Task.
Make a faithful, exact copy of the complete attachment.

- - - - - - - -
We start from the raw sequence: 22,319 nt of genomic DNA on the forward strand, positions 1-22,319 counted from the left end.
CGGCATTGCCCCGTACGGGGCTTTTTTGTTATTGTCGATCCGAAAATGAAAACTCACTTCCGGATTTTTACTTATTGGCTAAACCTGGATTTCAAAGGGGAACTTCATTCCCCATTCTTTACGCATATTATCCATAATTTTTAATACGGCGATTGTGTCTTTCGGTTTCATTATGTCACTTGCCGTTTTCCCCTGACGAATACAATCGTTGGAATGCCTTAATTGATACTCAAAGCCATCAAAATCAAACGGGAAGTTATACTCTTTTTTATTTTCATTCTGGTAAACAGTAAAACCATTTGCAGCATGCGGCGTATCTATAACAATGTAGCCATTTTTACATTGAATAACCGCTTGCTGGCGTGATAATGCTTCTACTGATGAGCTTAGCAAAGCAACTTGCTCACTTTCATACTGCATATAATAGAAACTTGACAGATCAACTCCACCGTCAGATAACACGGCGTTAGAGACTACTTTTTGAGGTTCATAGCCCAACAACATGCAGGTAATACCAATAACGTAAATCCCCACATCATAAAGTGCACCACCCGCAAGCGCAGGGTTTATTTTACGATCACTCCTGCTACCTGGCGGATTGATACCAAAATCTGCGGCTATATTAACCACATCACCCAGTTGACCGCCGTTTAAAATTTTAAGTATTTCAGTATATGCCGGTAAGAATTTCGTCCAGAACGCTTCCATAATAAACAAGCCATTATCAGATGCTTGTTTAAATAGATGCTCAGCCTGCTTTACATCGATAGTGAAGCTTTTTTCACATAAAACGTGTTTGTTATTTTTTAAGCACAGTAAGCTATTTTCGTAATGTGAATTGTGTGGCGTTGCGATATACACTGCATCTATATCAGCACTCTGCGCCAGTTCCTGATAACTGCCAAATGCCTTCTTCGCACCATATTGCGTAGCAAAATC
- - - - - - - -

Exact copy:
We start from the raw sequence: 22,319 nt of genomic DNA on the forward strand, positions 1-22,319 counted from the left end.
CGGCATTGCCCCGTACGGGGCTTTTTTGTTATTGTCGATCCGAAAATGAAAACTCACTTCCGGATTTTTACTTATTGGCTAAACCTGGATTTCAAAGGGGAACTTCATTCCCCATTCTTTACGCATATTATCCATAATTTTTAATACGGCGATTGTGTCTTTCGGTTTCATTATGTCACTTGCCGTTTTCCCCTGACGAATACAATCGTTGGAATGCCTTAATTGATACTCAAAGCCATCAAAATCAAACGGGAAGTTATACTCTTTTTTATTTTCATTCTGGTAAACAGTAAAACCATTTGCAGCATGCGGCGTATCTATAACAATGTAGCCATTTTTACATTGAATAACCGCTTGCTGGCGTGATAATGCTTCTACTGATGAGCTTAGCAAAGCAACTTGCTCACTTTCATACTGCATATAATAGAAACTTGACAGATCAACTCCACCGTCAGATAACACGGCGTTAGAGACTACTTTTTGAGGTTCATAGCCCAACAACATGCAGGTAATACCAATAACGTAAATCCCCACATCATAAAGTGCACCACCCGCAAGCGCAGGGTTTATTTTACGATCACTCCTGCTACCTGGCGGATTGATACCAAAATCTGCGGCTATATTAACCACATCACCCAGTTGACCGCCGTTTAAAATTTTAAGTATTTCAGTATATGCCGGTAAGAATTTCGTCCAGAACGCTTCCATAATAAACAAGCCATTATCAGATGCTTGTTTAAATAGATGCTCAGCCTGCTTTACATCGATAGTGAAGCTTTTTTCACATAAAACGTGTTTGTTATTTTTTAAGCACAGTAAGCTATTTTCGTAATGTGAATTGTGTGGCGTTGCGATATACACTGCATCTATATCAGCACTCTGCGCCAGTTCCTGATAACTGCCAAATGCCTTCTTCGCACCATATTGCGTAGCAAAATC